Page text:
Also unaccountably left unsaid is the question over the financial health of the housing market.  No, another crash is not just around the corner, but the continuing receivership of Freddie Mac and Fannie Mae (who collectively back over 60% of US mortgages) has left the previous crash in an unresolved, frozen state.  Though many of the excesses that led to the crisis have been removed, the flawed assumptions underlying the housing market – that homeownership is a good political policy, that the government should support it as an economic policy - remain in place.  The fact that this policy costs taxpayers $150 billion a year while still failing to provide adequate housing for millions of Americans should challenge the assertion that this is a healthy market.  It’s not even a true market.

It is a mystery how the same paper that has addressed all of these issues at various times could allow an article to be published that breezes passed them all.  Maybe it’s just laziness or someone having an off-day, but it could also be someone pushing a narrative in search of story.   The media primarily talks about the housing market as an economic trend.  In doing so, it internalizes the assumptions of people who profit from the housing market regardless of how that process impacts the larger society and economy.  The housing market looked healthy, even robust, in the lead up to the 2008 crash, but underneath the sales numbers were real problems with earnings, financial instruments, and exploitation that went underreported until it was too late.  It is stunning and ultimately disappointing to see the Times revert back to this laziness and water-carrying.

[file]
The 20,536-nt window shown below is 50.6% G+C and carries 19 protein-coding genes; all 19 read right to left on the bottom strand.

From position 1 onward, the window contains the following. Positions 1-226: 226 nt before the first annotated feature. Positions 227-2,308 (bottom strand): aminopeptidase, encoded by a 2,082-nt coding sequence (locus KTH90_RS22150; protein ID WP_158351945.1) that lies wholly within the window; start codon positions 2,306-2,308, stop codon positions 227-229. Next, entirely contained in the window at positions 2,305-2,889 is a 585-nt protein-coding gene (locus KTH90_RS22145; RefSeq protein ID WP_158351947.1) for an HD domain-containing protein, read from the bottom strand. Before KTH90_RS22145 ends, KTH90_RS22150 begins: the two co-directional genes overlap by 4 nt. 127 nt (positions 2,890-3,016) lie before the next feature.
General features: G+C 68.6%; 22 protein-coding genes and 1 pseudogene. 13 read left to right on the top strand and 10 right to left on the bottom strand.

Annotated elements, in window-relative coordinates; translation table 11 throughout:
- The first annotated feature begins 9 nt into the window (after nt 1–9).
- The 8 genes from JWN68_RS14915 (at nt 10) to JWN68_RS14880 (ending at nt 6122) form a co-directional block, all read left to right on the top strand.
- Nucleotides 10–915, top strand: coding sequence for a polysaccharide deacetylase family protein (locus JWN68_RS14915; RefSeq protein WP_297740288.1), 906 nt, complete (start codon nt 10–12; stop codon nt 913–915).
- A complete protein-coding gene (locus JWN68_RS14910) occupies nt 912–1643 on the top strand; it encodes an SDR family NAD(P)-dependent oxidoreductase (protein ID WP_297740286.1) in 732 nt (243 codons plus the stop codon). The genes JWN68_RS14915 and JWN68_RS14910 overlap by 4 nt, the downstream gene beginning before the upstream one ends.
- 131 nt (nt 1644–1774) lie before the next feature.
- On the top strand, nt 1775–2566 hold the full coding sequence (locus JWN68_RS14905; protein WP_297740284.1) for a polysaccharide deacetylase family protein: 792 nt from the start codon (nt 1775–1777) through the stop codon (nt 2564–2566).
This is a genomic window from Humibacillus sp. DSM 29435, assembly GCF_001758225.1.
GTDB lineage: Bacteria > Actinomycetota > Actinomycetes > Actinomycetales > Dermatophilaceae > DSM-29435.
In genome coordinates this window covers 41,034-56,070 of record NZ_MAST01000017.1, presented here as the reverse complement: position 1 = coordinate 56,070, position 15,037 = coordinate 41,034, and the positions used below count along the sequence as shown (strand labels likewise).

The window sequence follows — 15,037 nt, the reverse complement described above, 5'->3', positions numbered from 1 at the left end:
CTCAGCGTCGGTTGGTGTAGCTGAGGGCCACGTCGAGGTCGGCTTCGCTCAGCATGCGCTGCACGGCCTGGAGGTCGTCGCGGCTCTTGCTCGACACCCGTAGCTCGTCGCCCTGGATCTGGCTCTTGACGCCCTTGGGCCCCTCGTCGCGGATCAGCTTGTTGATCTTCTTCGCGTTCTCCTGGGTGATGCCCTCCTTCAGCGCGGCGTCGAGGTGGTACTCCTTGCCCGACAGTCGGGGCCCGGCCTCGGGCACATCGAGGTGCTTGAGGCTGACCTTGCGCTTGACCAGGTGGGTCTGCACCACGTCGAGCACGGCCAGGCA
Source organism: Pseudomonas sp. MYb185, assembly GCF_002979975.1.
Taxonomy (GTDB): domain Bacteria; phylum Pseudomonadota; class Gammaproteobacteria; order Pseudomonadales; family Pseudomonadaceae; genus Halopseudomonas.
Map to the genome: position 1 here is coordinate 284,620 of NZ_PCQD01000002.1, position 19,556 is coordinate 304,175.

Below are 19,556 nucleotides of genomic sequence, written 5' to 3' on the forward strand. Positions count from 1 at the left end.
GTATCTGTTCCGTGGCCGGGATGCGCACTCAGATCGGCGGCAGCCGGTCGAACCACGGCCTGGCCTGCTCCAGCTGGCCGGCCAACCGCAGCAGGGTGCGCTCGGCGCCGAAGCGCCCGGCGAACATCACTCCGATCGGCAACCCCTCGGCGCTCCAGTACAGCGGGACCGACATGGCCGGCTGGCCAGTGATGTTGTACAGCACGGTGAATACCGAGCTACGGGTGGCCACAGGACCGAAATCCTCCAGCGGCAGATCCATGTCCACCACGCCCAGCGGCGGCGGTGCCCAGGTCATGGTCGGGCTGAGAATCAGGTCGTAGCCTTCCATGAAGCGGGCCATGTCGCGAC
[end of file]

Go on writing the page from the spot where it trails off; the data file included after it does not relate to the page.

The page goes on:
It’s easy to cherry pick data from a report or to draw phantom conclusions from it, but it’s more important to report the full context of an issue to readers.  The housing market is not healthy.  Arguably it has never been healthy.  Trying to present it that way does a terrible disservice to the people that are suffering from it and to the people that are trying to solve it.